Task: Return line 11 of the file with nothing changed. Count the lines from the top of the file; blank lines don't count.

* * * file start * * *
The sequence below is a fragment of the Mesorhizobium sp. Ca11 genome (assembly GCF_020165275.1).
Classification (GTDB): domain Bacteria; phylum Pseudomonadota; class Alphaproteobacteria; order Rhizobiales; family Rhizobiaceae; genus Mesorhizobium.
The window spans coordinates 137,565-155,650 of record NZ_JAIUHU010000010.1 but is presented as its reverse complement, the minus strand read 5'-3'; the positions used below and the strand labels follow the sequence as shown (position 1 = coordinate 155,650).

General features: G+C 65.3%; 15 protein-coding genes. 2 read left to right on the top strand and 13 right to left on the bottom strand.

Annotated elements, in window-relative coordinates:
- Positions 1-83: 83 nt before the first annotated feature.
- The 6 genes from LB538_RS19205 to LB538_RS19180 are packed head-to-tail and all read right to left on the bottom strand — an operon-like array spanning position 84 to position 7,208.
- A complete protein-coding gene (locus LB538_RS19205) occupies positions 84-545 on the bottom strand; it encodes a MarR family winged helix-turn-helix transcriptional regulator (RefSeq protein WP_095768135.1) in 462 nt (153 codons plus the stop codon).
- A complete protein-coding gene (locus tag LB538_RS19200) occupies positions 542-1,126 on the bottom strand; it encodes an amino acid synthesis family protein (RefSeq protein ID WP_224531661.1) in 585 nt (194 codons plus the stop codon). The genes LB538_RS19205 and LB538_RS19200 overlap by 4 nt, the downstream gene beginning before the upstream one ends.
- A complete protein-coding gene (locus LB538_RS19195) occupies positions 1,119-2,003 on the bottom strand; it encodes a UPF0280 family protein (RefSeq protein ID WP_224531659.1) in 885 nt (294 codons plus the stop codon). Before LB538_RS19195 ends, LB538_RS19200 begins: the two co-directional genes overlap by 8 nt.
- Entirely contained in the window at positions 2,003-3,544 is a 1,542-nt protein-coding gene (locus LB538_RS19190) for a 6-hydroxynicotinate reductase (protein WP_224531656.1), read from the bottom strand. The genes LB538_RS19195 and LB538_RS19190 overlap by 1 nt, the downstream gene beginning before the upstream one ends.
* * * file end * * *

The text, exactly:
- Entirely contained in the window at positions 2,003-3,544 is a 1,542-nt protein-coding gene (locus LB538_RS19190) for a 6-hydroxynicotinate reductase (protein WP_224531656.1), read from the bottom strand. The genes LB538_RS19195 and LB538_RS19190 overlap by 1 nt, the downstream gene beginning before the upstream one ends.